WiFi virus: airborne malware 'spreads like the common cold'
Researchers design virus that hops between WiFi access points posing a 'significant' security threat
SCIENTISTS have demonstrated for the first time that WiFi networks in densely populated areas can be infected with a virus that spreads as "efficiently as the common cold".
The research team, from the University of Liverpool, designed the virus called Chameleon and simulated an attack in a laboratory setting. Not only did it behave like an airborne virus, hopping between access points that connect computers and mobile devices to WiFi networks, it was also able to avoid detection.
If an access point was sufficiently encrypted and password protected, the virus simply moved on to find a more vulnerable one – which in real life would include open-access WiFi points found in coffee shops and airports.
Alan Marshall, professor of network security at the university, said: "When Chameleon attacked an access point it didn't affect how it worked, but was able to collect and report the credentials of all other WiFi users who connected to it. The virus then sought out other WiFi access points that it could connect to and infect."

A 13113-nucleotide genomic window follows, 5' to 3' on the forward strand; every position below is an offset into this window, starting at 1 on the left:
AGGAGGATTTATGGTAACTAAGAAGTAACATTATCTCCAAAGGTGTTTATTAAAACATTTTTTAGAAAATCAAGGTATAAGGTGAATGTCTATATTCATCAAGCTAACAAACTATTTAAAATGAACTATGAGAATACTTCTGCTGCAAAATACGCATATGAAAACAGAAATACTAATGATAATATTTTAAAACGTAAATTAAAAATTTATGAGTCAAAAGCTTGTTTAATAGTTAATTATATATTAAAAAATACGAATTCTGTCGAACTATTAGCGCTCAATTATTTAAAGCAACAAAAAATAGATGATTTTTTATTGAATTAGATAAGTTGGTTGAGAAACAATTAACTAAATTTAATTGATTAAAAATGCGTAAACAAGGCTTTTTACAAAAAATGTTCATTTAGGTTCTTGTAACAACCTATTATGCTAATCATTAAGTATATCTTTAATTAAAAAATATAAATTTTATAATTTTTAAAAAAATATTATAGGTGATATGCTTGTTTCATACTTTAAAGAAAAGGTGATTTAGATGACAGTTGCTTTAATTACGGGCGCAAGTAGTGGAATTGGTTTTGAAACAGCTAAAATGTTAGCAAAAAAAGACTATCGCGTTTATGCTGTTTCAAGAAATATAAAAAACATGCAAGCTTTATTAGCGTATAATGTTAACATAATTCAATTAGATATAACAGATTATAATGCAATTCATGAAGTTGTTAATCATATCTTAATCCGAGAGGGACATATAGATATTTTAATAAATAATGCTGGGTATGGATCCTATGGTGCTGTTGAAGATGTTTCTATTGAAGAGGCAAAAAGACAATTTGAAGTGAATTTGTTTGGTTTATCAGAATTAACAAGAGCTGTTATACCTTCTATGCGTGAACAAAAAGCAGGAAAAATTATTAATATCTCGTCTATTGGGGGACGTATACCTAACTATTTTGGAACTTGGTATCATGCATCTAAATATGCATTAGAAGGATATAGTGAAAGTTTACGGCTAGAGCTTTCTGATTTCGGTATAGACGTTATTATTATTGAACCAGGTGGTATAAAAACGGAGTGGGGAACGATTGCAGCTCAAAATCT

It was able to avoid detection as current anti-virus systems look for malware that is present on the internet or computers, while Chameleon is only ever present on the WiFi network.
Publishing their findings in the Eurasip Journal on Information Security, the researchers said the attack was a "significant" threat to WiFi security with implications including data theft and device malfunction.
"It was assumed that it wasn't possible to develop a virus that could attack WiFi networks but we demonstrated that this is possible and that it can spread quickly," they wrote.
The ability for Chameleon to spread on its own currently relies on access points being located close together. But researchers warned that if the virus found a way to hop from access points to computers or mobile devices – rather than from access points to access points – the attack would become "much more dangerous". It would give the virus "true mobility", they said, as a computer or mobile carrying the virus could spread it among any access points it came into contact with.
The scientists are now using the data from the study to develop a new technique to identify a potential attack.